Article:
Other program modules that may be used in accordance with embodiments of the present invention may include electronic mail and contacts applications, word processing applications, spreadsheet applications, database applications, slide presentation applications, drawing applications, etc.
Furthermore, embodiments of the invention may be practiced in an electrical circuit comprising discrete electronic elements, packaged or integrated electronic chips containing logic gates, a circuit utilizing a microprocessor, or on a single chip containing electronic elements or microprocessors. For example, embodiments of the invention may be practiced via a system-on-a-chip (SOC) where each or many of the illustrated components may be integrated onto a single integrated circuit. Such an SOC device may include one or more processing units, graphics units, communications units, system virtualization units and various application functionality all of which are integrated (or "burned") onto the chip substrate as a single integrated circuit. When operating via an SOC, the functionality described herein with respect to the software applications 520
may be operated via application-specific logic integrated with other components of the computing device 500
on the single integrated circuit (chip). Embodiments of the invention may also be practiced using other technologies capable of performing logical operations such as, for example, AND, OR, and NOT, including but not limited to mechanical, optical, fluidic, and quantum technologies. In addition, embodiments of the invention may be practiced within a general purpose computer or in any other circuits or systems.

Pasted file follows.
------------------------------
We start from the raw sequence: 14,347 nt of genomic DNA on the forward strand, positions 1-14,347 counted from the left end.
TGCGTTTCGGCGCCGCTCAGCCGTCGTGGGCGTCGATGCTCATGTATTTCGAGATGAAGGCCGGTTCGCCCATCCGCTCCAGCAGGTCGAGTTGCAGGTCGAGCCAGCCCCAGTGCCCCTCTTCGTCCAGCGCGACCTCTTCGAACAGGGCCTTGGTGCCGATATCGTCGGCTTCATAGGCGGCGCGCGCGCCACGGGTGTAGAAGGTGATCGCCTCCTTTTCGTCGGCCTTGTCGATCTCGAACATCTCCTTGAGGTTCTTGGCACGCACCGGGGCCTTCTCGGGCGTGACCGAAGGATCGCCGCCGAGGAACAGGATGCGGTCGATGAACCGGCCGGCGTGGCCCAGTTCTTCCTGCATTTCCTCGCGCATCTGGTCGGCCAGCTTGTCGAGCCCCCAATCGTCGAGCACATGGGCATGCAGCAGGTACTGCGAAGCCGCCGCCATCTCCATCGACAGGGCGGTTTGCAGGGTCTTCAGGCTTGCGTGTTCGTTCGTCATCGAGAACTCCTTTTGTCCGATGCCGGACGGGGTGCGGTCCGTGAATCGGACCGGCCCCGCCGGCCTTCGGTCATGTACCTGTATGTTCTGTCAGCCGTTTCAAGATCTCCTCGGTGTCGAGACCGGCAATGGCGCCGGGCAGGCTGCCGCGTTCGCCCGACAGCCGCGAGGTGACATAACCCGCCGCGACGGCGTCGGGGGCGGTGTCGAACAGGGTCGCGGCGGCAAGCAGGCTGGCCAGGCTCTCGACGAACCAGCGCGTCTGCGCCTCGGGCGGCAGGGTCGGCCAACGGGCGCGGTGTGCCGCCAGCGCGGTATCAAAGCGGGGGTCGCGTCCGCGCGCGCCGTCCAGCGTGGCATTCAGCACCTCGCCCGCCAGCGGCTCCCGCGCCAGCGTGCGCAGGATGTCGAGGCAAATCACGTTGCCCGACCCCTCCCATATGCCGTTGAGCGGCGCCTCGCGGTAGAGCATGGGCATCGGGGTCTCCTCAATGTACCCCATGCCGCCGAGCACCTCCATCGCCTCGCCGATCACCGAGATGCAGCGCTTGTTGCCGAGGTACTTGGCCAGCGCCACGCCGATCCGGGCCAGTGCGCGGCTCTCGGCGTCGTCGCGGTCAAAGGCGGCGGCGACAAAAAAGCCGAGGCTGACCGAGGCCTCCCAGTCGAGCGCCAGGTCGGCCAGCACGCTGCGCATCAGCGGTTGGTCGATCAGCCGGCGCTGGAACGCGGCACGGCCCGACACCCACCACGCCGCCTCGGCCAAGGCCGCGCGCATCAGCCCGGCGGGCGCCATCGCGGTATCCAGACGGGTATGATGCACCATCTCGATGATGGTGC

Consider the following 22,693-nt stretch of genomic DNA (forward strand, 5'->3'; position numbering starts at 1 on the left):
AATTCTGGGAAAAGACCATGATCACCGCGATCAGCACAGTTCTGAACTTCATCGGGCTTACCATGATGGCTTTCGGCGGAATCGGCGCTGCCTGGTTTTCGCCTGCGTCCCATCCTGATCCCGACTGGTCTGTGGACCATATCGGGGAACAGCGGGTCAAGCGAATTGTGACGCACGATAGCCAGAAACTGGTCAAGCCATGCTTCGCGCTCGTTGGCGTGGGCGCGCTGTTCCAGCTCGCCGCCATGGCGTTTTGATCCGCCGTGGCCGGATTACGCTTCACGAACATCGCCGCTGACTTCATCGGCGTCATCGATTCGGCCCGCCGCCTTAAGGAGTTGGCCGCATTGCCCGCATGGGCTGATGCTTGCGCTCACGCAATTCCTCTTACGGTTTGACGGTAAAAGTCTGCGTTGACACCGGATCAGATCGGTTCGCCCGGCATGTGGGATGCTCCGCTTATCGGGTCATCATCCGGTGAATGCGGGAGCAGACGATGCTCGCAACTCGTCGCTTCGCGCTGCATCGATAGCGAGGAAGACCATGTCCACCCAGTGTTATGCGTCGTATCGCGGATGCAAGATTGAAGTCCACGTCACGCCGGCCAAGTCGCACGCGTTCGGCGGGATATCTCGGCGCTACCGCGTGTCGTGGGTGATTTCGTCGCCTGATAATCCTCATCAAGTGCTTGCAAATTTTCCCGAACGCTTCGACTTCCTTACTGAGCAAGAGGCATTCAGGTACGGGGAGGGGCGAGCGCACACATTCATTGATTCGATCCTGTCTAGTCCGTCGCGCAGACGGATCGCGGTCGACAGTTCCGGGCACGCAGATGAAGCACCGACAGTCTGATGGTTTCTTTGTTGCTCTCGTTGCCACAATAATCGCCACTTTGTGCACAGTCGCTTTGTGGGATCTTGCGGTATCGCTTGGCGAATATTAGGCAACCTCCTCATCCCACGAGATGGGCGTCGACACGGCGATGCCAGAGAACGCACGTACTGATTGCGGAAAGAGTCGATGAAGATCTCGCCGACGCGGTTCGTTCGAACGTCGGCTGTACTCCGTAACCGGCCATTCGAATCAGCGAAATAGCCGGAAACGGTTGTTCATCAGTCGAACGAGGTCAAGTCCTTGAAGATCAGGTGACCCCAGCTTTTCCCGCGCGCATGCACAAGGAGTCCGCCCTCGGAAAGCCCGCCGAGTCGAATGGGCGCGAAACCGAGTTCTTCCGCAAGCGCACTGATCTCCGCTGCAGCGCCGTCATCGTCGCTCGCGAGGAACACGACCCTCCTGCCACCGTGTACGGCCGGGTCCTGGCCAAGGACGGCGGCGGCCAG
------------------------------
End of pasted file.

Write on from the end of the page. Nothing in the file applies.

The computing device 500
may also have one or more input device(s) 512
such as a keyboard, a mouse, a pen, a sound input device, a touch input device, etc. The output device(s) 514
such as a display, speakers, a printer, etc. may also be included. The aforementioned devices are examples and others may be used. The computing device 500
may include one or more communication connections 516
allowing communications with other computing devices 518.
Examples of suitable communication connections 516
include, but are not limited to, RF transmitter, receiver, and/or transceiver circuitry; universal serial bus (USB), parallel, and/or serial ports.
The term computer readable media as used herein may include computer storage media. Computer storage media may include volatile and nonvolatile, removable and non-removable media implemented in any method or technology for storage of information, such as computer readable instructions, data structures, or program modules. The system memory 504,
the removable storage device 509,
and the non-removable storage device 510
are all examples of computer storage media (i.e., memory storage). Computer storage media may include random access memory (RAM), read only memory (ROM), electrically erasable read-only memory (EEPROM), flash memory or other memory technology, compact disc read only memory (CD-ROM), digital versatile disks (DVD) or other optical storage, magnetic cassettes, magnetic tape, magnetic disk storage or other magnetic storage devices, or any other article of manufacture which can be used to store information and which can be accessed by the computing device 500.
Any such computer storage media may be part of the computing device 500.